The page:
This summer, London’s iconic National Portrait Gallery has become the latest institution to bring its walls to life with signature shades from Farrow & Ball.
To celebrate, the brand’s colour experts are sharing their advice on bringing personality to public spaces, inspired by tips and tricks used in the gallery’s transformation.
Whether you’re giving your foyer a facelift, embarking on a full-scale renovation of rooms, or simply looking to add some flow between spaces, these simple tidbits have practically endless applications.
Keep a consistent neutral
In the National Portrait Gallery, Dove Tale forms the neutral “spine” that runs the length of the building, acting as a complementary white for the stronger colours in the rooms that branch off it.
This tip works wonders in a hotel setting, too. Keeping a neutral corridor with darker-coloured guest rooms can help the latter spaces feel especially cosy. In a stronger-coloured scheme, keeping to one neutral on skirtings and ceilings is also a great way to create an effortless flow between spaces.
Draw from what you have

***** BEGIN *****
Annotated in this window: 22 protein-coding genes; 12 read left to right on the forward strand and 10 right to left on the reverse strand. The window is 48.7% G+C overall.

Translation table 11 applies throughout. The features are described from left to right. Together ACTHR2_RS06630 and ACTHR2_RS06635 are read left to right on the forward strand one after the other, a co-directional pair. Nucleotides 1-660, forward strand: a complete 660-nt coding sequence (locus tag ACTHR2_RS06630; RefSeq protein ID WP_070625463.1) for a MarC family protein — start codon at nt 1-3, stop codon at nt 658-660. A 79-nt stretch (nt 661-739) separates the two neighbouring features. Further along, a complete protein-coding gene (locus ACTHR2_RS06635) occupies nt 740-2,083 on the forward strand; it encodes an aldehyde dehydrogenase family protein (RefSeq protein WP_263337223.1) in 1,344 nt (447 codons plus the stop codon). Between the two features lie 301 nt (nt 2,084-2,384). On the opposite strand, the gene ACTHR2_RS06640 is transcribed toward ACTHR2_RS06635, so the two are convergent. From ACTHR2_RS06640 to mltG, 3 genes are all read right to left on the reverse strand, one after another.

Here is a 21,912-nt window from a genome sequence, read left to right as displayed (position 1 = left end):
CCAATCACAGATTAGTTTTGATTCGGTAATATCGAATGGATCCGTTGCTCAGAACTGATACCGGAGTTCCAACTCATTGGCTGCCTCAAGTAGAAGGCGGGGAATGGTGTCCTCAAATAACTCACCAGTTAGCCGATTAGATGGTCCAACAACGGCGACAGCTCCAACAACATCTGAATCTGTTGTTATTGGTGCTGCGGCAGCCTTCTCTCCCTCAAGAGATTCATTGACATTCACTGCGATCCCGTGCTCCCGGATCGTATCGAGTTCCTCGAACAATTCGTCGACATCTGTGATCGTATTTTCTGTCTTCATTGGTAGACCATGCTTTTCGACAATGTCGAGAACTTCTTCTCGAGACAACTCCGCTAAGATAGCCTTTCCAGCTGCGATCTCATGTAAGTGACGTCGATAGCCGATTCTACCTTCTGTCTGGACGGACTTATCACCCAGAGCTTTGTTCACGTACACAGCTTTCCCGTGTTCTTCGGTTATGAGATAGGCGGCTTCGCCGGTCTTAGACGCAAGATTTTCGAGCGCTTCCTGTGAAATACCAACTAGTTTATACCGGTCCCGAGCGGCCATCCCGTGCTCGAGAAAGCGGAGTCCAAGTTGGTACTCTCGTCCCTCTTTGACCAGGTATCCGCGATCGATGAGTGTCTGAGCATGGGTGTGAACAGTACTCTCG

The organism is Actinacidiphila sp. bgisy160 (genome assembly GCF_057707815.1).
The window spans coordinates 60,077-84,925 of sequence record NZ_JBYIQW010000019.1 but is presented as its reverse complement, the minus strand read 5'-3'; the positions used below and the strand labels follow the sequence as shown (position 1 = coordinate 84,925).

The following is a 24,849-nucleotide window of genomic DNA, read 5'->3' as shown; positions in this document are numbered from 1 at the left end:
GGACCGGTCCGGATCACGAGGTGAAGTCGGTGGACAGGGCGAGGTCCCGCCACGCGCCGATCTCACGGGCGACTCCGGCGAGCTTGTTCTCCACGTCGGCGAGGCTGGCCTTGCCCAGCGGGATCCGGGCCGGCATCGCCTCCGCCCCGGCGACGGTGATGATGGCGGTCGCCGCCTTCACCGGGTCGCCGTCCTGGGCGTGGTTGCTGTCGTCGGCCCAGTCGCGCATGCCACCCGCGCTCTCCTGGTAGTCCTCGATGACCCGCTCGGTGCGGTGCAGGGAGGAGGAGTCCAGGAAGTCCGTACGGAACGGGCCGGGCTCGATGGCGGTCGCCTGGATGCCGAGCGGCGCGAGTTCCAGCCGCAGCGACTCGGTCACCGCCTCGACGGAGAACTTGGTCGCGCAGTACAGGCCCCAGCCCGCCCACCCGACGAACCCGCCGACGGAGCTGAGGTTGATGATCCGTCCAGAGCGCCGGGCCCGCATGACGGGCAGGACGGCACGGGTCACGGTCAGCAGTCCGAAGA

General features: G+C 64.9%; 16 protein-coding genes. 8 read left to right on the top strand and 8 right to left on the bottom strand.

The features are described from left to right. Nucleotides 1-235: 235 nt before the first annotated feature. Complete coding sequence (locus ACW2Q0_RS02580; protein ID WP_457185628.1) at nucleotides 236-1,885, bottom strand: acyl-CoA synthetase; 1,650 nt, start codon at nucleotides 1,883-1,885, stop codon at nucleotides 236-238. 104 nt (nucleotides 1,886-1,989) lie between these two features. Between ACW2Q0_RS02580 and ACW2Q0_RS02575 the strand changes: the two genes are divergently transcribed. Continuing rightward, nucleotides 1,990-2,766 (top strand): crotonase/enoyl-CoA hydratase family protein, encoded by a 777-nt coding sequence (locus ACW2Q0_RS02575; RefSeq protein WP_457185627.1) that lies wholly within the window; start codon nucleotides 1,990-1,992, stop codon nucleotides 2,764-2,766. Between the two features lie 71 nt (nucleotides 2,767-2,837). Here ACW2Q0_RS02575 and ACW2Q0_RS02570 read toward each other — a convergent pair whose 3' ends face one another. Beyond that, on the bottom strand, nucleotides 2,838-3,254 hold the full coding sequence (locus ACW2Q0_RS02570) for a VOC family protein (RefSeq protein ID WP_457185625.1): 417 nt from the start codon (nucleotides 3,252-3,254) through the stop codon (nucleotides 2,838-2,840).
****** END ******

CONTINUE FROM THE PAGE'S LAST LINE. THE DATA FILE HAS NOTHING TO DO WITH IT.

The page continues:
Use the pieces you already own and love to inform your new wall colour – a simple yet striking way to create a cohesive scheme. In the National Portrait Gallery, Green Smoke was chosen for a room housing a portrait of the Brontë sisters, which features similarly earthy tones.
Start with a Neutrals Group
If you’re unsure where to start, try looking at the six Farrow & Ball Neutral Groups and seeing which one you’re most drawn to. From there, you can either look for colours that share the same undertone, or simply mix and match the shades within the group for an easy breezy look.
Cornforth White and Ammonite, both from the Relaxed Neutrals group, have been used in various places throughout the gallery for a subtly connected palette.
Light Gray has been used inside the gallery for subtle nod to the colour of its famous exterior. If your property is made from distinctive masonry, local stone or timeless red brick, consider looking to the stonework (or even the pointing) for a subtle and elegant scheme that will make your guests feel right at home the moment they step through the door.
“Layering” two tones from the same family is a great way to create a subtle change of atmosphere between spaces and a different identity for each room, while still making it feel part of a cohesive whole. In the National Portrait Gallery, this has been achieved with the consecutive use of Charleston Gray and London Clay, two rich and elegant neutral shades to suit any space.